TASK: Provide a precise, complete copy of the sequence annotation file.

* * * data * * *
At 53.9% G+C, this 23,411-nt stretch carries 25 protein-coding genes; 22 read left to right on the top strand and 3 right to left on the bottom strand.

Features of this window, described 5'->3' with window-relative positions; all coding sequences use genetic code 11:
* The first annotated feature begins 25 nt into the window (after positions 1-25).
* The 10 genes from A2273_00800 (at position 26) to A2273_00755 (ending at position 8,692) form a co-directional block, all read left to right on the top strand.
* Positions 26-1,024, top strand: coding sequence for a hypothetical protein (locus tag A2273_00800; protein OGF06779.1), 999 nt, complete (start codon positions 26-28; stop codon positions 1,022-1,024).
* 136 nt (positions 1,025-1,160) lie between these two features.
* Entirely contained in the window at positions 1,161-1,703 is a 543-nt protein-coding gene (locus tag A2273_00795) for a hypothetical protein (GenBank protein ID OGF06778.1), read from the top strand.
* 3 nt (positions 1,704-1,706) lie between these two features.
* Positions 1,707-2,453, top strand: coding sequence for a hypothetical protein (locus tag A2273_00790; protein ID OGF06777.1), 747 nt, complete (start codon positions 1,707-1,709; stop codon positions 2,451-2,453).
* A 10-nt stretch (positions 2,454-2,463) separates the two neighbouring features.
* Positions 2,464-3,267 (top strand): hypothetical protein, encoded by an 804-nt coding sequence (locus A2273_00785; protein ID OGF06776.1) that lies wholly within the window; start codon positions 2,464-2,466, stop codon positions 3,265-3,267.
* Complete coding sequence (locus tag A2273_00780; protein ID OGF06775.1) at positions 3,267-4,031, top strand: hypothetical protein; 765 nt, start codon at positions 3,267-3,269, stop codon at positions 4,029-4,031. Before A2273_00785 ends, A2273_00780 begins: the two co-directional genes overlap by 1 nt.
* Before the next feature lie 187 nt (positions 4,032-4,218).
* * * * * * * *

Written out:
At 53.9% G+C, this 23,411-nt stretch carries 25 protein-coding genes; 22 read left to right on the top strand and 3 right to left on the bottom strand.

Features of this window, described 5'->3' with window-relative positions; all coding sequences use genetic code 11:
* The first annotated feature begins 25 nt into the window (after positions 1-25).
* The 10 genes from A2273_00800 (at position 26) to A2273_00755 (ending at position 8,692) form a co-directional block, all read left to right on the top strand.
* Positions 26-1,024, top strand: coding sequence for a hypothetical protein (locus tag A2273_00800; protein OGF06779.1), 999 nt, complete (start codon positions 26-28; stop codon positions 1,022-1,024).
* 136 nt (positions 1,025-1,160) lie between these two features.
* Entirely contained in the window at positions 1,161-1,703 is a 543-nt protein-coding gene (locus tag A2273_00795) for a hypothetical protein (GenBank protein ID OGF06778.1), read from the top strand.
* 3 nt (positions 1,704-1,706) lie between these two features.
* Positions 1,707-2,453, top strand: coding sequence for a hypothetical protein (locus tag A2273_00790; protein ID OGF06777.1), 747 nt, complete (start codon positions 1,707-1,709; stop codon positions 2,451-2,453).
* A 10-nt stretch (positions 2,454-2,463) separates the two neighbouring features.
* Positions 2,464-3,267 (top strand): hypothetical protein, encoded by an 804-nt coding sequence (locus A2273_00785; protein ID OGF06776.1) that lies wholly within the window; start codon positions 2,464-2,466, stop codon positions 3,265-3,267.
* Complete coding sequence (locus tag A2273_00780; protein ID OGF06775.1) at positions 3,267-4,031, top strand: hypothetical protein; 765 nt, start codon at positions 3,267-3,269, stop codon at positions 4,029-4,031. Before A2273_00785 ends, A2273_00780 begins: the two co-directional genes overlap by 1 nt.
* Before the next feature lie 187 nt (positions 4,032-4,218).